This unusual view of C.J. Pascoe’s Sandusky photography studio gives a modern viewer insight on the tricks of the photography trade in the late 1800s. The rooftop skylight is filtered using a gauzy white cloth. Large white boards mounted on movable stands were used to bounce light on the subject. A decorative backdrop is at the rear of the studio. Several different chairs are located around the studio, along with an ornate footstool and a plush rug on the floor. A decorative pedestal is stowed in the left rear corner of the studio. If you look carefully on the left side of the studio, you will see three floor mounted stands. Early film required a long exposure, and these stands helped a subject keep still while holding a pose. You’ll notice that two of the chairs have padded armrests, which also helped the subject remain still during the exposure. On the right side of the studio, there is a large wood burning stove, used in the days before central heating. Near the center of the image is the tool of the trade—the camera. This appears to be a larger format glass plate camera which is mounted on a wooden tripod. Glass plates produced remarkably clear and detailed images.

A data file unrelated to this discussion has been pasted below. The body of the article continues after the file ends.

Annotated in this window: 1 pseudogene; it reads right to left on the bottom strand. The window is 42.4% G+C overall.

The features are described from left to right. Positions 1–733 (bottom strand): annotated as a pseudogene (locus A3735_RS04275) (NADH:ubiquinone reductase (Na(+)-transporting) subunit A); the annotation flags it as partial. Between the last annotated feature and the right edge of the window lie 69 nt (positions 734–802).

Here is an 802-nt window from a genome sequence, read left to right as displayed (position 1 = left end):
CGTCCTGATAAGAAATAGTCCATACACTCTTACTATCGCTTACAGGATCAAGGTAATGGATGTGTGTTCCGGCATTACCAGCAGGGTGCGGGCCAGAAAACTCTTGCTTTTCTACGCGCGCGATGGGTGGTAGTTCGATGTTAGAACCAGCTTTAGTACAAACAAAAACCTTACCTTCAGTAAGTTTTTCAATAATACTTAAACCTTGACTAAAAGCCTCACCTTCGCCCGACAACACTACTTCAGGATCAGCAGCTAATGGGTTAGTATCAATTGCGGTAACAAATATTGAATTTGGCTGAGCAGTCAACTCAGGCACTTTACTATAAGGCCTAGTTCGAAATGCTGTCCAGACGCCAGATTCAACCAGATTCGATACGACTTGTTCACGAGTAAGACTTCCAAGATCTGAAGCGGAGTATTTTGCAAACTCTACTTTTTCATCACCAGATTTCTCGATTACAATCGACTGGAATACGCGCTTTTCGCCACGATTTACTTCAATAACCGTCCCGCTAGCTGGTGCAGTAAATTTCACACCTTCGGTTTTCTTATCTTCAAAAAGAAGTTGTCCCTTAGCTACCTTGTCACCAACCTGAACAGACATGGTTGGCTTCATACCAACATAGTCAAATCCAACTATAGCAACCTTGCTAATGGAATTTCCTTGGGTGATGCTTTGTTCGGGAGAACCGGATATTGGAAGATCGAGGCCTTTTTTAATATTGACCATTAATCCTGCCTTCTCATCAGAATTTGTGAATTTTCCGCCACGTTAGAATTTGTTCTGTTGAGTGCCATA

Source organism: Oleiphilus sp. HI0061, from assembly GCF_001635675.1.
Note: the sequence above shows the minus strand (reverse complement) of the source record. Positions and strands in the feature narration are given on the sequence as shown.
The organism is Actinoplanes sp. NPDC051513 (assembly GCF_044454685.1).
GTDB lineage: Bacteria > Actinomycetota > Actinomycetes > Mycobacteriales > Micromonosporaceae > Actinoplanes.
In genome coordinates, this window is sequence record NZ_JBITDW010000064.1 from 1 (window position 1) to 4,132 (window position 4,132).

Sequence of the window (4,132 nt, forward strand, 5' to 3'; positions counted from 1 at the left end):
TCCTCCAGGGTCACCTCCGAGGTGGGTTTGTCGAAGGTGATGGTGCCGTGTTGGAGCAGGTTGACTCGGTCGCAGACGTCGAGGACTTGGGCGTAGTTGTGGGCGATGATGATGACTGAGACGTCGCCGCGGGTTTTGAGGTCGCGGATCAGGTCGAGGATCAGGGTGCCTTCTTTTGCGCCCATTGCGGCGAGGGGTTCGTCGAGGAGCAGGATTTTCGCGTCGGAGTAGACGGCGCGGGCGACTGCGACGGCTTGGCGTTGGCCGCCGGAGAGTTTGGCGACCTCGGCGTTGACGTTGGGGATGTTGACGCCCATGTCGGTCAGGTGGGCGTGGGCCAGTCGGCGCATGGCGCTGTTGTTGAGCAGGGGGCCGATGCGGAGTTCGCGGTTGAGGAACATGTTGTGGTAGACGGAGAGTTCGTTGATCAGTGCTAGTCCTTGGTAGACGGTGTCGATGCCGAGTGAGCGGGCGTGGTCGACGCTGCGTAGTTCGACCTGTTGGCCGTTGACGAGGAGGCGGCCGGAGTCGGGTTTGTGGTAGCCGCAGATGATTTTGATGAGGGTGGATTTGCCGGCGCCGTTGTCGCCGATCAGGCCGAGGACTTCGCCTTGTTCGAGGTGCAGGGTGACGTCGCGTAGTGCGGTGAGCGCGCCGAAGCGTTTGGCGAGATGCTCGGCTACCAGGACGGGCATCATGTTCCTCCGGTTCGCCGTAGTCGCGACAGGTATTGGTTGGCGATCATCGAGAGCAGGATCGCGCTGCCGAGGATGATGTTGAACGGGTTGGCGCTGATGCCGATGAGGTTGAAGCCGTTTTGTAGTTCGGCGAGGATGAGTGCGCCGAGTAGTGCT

Tuesday, March 23, 2010
In the 21st century, a professional photographer’s studio contains no windows. Light is a carefully manipulated element of each image, altered using a host of modern tools. Before electricity and the electronic flash, a 19th century photographer relied on the power of the sun to light his subject. In Sandusky and across the nation, photographers’ studios were often located on the top floors of buildings, the better to take advantage of natural sunlight.